Backpack-wearing ambassador causes a stir in China
Photographs of candidates and elected officials standing in line for fried foods at county fairs are a dime a dozen in the United States. But a picture of the new U.S. ambassador to China, former Commerce Secretary Gary Locke, wearing a backpack and buying his own coffee has gone viral in the Chinese blogosphere.
The photo, snapped by Chinese-American businessman ZhaoHui Tang on his iPhone at the Seattle-Tacoma International Airport, generated 40,000 re-posts and thousands of comments after he uploaded it to a Chinese social-media website. Tang, the chief executive of an Internet advertising firm, just thought it was cool to run into the ambassador, he told the Associated Press. Chinese commentators, however, were shocked to see a high-ranking official performing such mundane tasks.
The Chinese state-run Global Times called the strong reaction "a typical case of cross-cultural misunderstanding." Chinese citizens aren't used to seeing diplomats without tight security, carrying their own bags, and buying their own food. Unlike Chinese officials, Locke "has to keep a low profile to hold onto his official career," the Times said. "These low-profile behaviors are guaranteed by a rather high-profile official culture and system."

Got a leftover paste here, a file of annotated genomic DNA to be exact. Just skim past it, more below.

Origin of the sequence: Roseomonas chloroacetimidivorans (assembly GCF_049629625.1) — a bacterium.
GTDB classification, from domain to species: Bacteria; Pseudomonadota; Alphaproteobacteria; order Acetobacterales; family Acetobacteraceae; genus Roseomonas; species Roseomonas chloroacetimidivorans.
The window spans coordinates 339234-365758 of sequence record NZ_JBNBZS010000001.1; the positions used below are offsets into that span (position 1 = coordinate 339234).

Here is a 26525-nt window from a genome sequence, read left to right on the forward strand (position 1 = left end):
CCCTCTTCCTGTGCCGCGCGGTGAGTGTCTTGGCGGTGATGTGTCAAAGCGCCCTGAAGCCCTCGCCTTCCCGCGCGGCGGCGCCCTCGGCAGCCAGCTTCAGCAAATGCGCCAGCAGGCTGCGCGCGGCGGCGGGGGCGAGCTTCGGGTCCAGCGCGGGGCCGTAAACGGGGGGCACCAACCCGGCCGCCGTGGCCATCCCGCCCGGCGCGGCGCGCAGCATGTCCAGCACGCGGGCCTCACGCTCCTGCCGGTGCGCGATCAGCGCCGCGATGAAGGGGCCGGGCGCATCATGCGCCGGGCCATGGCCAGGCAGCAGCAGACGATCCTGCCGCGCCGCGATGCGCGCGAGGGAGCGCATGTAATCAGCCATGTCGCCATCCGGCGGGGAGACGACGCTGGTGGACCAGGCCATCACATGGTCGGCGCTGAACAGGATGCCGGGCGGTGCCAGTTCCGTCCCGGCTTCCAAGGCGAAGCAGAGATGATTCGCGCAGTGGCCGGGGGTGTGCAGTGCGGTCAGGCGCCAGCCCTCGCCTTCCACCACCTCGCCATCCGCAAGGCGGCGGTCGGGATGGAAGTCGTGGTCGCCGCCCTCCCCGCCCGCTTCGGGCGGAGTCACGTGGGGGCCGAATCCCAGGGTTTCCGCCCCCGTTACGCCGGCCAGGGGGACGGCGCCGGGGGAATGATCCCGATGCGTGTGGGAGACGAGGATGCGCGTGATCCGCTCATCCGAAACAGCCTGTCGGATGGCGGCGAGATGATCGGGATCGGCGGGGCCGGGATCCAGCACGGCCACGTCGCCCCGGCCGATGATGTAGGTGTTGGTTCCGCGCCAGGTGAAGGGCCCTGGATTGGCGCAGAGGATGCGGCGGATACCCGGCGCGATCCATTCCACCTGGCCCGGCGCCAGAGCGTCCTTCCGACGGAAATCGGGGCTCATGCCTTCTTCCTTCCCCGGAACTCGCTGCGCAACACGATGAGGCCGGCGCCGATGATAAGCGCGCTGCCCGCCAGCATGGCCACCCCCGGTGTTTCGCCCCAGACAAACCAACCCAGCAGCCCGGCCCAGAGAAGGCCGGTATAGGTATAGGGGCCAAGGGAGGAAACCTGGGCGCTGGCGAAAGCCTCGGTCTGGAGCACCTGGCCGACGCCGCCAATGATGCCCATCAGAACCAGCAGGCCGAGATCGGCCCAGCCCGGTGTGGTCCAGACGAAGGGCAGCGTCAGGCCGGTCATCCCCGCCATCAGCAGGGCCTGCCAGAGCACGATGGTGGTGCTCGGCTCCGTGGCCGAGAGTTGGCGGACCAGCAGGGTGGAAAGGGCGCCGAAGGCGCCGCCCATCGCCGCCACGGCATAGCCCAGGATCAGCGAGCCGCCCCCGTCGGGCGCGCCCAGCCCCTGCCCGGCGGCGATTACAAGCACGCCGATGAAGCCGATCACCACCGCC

Locke, who was en route to China when his picture was taken, also caused a stir upon landing. The English-language, Beijing-based China Daily called his arrival a "scene so unusual it almost defied belief." Why? Because he and his family opted to use a car that was originally intended for staff.
"How could someone who holds the rank of an ambassador to a big country not have someone to carry his luggage, and not use a chauffeured limousine[?]" the author, a deputy editor of the U.S. edition of the newspaper, asked.
While the photo has turned the ambassador into something of a folk hero in a country where officials are routinely criticized for being lazy or arrogant, some Chinese commentators reminded the American's enthused supporters that Locke represents China's largest debtor -- one that recently lost its top credit rating, the Wall Street Journal reports.
Locke is in China as Vice President Joe Biden arrived for a visit. Locke formally began his posting as ambassador on Tuesday after presenting his credentials to President Hu Jintao.